Disclaimer: I received an ARC of this title from the publisher in exchange for review consideration. While I make every attempt to avoid spoilers, please be aware that an ARC synopsis, press release, or review request may disclose details that are not revealed in the published cover blurb.
When the Heavens Fall has a very late-80s/early-90s feel to it. From the characters, to the world-building, to the story, to the narration, Marc Turner's debut just feels like something I'd almost swear I read 25 years ago. That's not necessarily a bad thing - many of my favorite epics are from that era - but it will certainly present a challenge to readers who've become accustomed to something more polished and more complex.
I've already seen some readers complain about the world-building, but I appreciated both the world itself and the way it's built. What you have to understand is that Turner's style is about as far away from info-dumping as you can get. He throws us head-first us into the story, drags us along, and simply expects us to catch up. The politics, mythology, and magic are revealed in sporadic dribs and drabs, often through conversation or internal monologues. You have to pay attention, and you have to make some connections on your own to have the story come together, and I liked that.
As for the characters, I liked them, and was certainly invested in their fates, but I'll be the first to admit they could have benefited from a little more emotional depth. The Lurker and Jenna were an interesting pair, playing off one another nicely, but neither one grabbed me and screamed HERO! Ebon was a legitimate hero, but a little too good to be interesting - he really needed a just a few darker, selfish aspects to round him out. Romany was pretty much his polar opposite, a legitimate villain, but a little too bad to be truly interesting, although I loved her interactions with Spider. Parolla, on the other hand, was a character about whom I constantly wanted to see, hear, and know more. I loved her as much as I loved her story arc, and I actually got frustrated when the story moved away from her. Had Turner invested as much effort in building out the other characters as he did her, I think this would have been a much stronger tale.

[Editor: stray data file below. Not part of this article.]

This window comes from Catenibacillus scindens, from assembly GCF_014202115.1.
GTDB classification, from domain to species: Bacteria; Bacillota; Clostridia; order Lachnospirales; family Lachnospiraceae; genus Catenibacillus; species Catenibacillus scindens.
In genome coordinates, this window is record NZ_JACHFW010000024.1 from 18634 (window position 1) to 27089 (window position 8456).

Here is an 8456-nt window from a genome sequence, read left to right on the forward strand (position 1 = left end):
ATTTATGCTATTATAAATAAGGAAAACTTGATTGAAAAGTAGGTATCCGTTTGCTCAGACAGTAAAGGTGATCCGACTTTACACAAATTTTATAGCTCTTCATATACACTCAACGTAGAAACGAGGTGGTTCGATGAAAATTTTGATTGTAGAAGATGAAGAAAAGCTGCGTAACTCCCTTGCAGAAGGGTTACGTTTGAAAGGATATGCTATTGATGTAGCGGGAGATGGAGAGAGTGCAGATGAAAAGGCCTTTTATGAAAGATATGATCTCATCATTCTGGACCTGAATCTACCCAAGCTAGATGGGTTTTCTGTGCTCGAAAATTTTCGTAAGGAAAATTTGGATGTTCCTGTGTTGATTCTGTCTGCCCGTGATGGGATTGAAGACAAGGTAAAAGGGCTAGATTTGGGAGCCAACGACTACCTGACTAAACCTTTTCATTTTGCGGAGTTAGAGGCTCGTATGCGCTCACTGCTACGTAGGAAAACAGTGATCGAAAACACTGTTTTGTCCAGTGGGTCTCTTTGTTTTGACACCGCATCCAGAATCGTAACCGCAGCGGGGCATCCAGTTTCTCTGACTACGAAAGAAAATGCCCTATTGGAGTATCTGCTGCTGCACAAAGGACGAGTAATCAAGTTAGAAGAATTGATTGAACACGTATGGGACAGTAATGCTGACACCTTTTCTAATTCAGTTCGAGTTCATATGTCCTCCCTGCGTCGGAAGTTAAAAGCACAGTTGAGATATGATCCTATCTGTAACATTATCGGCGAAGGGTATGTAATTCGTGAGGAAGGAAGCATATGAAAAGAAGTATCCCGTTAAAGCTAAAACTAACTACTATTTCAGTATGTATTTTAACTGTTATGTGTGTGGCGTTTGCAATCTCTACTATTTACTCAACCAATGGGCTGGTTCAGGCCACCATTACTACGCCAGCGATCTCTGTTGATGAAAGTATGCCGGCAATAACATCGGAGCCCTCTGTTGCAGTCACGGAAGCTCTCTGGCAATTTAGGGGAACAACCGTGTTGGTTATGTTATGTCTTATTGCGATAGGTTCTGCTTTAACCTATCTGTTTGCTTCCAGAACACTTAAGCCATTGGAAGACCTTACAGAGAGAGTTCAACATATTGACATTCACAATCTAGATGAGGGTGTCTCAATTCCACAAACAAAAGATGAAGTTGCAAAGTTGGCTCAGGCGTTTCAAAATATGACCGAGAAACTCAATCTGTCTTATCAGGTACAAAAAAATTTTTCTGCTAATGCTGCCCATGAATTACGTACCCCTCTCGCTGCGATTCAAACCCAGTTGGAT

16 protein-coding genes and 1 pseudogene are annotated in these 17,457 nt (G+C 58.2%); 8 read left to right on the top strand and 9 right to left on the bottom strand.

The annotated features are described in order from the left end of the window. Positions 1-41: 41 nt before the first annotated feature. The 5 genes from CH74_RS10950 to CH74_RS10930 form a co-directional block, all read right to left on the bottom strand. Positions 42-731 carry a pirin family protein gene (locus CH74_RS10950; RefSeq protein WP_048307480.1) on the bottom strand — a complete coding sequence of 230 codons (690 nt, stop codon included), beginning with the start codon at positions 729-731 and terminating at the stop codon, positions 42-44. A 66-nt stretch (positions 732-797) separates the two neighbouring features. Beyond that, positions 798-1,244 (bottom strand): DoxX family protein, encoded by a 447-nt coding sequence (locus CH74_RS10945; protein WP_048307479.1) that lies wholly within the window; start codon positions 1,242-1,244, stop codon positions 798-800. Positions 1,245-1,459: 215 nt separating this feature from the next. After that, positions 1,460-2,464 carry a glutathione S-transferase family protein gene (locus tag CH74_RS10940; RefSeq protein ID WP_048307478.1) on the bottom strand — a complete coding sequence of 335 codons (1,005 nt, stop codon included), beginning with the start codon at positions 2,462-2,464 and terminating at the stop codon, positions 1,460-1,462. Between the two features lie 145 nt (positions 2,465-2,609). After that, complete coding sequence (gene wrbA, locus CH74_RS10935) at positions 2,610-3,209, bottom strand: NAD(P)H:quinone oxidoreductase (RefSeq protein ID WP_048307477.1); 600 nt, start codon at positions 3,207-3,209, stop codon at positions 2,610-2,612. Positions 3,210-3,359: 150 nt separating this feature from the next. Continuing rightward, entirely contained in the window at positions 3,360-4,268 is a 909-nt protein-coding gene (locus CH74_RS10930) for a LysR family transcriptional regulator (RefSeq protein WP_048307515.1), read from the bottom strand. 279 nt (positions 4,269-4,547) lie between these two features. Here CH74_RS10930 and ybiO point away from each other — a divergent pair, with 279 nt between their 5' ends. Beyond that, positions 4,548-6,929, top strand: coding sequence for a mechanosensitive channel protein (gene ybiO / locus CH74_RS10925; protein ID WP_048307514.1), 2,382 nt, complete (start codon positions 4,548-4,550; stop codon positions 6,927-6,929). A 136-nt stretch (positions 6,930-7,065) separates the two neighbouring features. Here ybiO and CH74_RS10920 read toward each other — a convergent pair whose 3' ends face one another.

The narration itself was serviceable, but nothing special. Again, like I said, it has that feel of a late-80s/early-90s epic fantasy, when plot came before characters, and characters came before storytelling. It flows well, is nicely paced, and doesn't fall into any of the debut author traps of overused words or phrases, but the switch between POVs is a little harsh at times. There were times I felt like Turner was simply changing POV to give himself time to think, time to figure out what to do with a character next, without advancing too far towards the climactic convergence of magical forces and supernatural powers.
With all of that said, I really enjoyed the story. It not only developed well, but it resolved itself nicely. It's increasingly rare that an epic fantasy can manage to sustain my interest through the climax, and keep me reading closely, enjoying the details and nuances, as opposed to skimming ahead to find out how it all ends. The darkness, the magic, and the very idea of power really appealed to me here, and I felt Turner did a masterful job of building the story towards that climax. It's a story that just got bigger, deeper, and more intriguing with each new revelation.
I'm really curious to see how fans of the genre respond to When the Heavens Fall. I suspect that will largely depend on how long they've been fans, and how wide their reading experience has been. If it comes across like nothing they've ever read before, that might be a challenge. If it seems at all familiar, however, and evokes any feelings of nostalgia, then I think it's those readers who will be clamoring the loudest for a sequel. Either way, I enjoyed it, and I'm anxious to see what Turner does next.
Hardcover, 544 pages
Expected publication: May 19th 2015 by Tor Books